How Meghna Bhutoria is revolutionising learning for children in India

Have you ever seen kids making their own life-size chair? Or coding and creating a game instead of just playing? Well, your answer would be yes if you have been to MakersLoft, a Kolkata-based startup that positions itself as a hands-on training institute for kids. Open to kids across age-groups 5-15, this startup encourages them to explore their hidden talents in activities as diverse as 3D printing, robotics, coding, and carpentry, to name a few. And the brain behind this venture is 40-year-old Meghana Bhutoria, who, aptly calls it a “gym, but for the hands and mind”.

“We are surrounded by machines, but very few know the science behind them,” says Bhutoria, who holds a BSc degree in Resource Management from Jadavpur University and an MBA from INSEAD. For instance, she says, every child who rides a bicycle knows it will move forward when you peddle. But if you peddle backward, the bicycle doesn’t move back. This is because of the ‘ratchet and pawl’ mechanism. “Now, in our country, unless you study engineering, you wouldn’t know about this. And this is what we want to change.”

Born in Kolkata, Bhutoria comes from a conservative Marwari family where all the women were homemakers. Not surprisingly, that was Bhutoria’s childhood dream too. “But I wanted to be better than anyone else because I am very competitive,” quips Bhutoria. She also remembers when she expressed her interest in doing an MBA, and father had promptly replied, “That is a good idea, but for your brother. You should focus on making better phulkas.” She, however, went on to break the norms by not just being the first woman in the family to work, but also start her own business.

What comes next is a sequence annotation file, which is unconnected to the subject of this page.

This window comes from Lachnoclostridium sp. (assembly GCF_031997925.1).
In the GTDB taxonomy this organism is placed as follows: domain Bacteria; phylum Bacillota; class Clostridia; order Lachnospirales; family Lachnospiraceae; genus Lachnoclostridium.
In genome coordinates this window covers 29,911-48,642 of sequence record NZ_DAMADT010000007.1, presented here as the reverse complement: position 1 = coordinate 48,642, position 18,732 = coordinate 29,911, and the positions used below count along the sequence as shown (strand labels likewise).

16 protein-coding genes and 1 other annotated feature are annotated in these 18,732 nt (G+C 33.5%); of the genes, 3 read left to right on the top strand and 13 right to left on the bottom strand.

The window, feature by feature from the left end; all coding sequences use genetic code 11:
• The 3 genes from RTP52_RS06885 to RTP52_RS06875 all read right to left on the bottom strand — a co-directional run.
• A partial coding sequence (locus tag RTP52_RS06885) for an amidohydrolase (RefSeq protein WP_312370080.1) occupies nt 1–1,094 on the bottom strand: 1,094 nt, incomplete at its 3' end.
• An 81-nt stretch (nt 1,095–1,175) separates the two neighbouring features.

After opening her first centre, a 4000 sq ft space in Ballygunge, Bhutoria spent her time designing the space, identifying unique activities and purchasing relevant equipment. Her idea was to create a space on the lines of the Makers Movement in the West, which emphasises learning-through-doing (active learning) in a social environment. Although the idea was very new to the Indian market, MakersLoft found quite a few takers in Kolkata. The number of kids coming to the centre went up from less than 100 a month to more than 300 a month in no time. Buoyed by its success, Bhutoria has not only opened another centre in Alipore, but also tied up with premium educational institutions in Kolkata to provide on-campus labs and train teachers.

The founder is now looking to expand to newer cities through the franchise route. “For me, it is not just a business. Learning by doing helps kids gain confidence, improves their ability to think logically, makes them more organised, and teaches teamwork and creativity, and I want more and more kids to explore this form of learning,” says Bhutoria.

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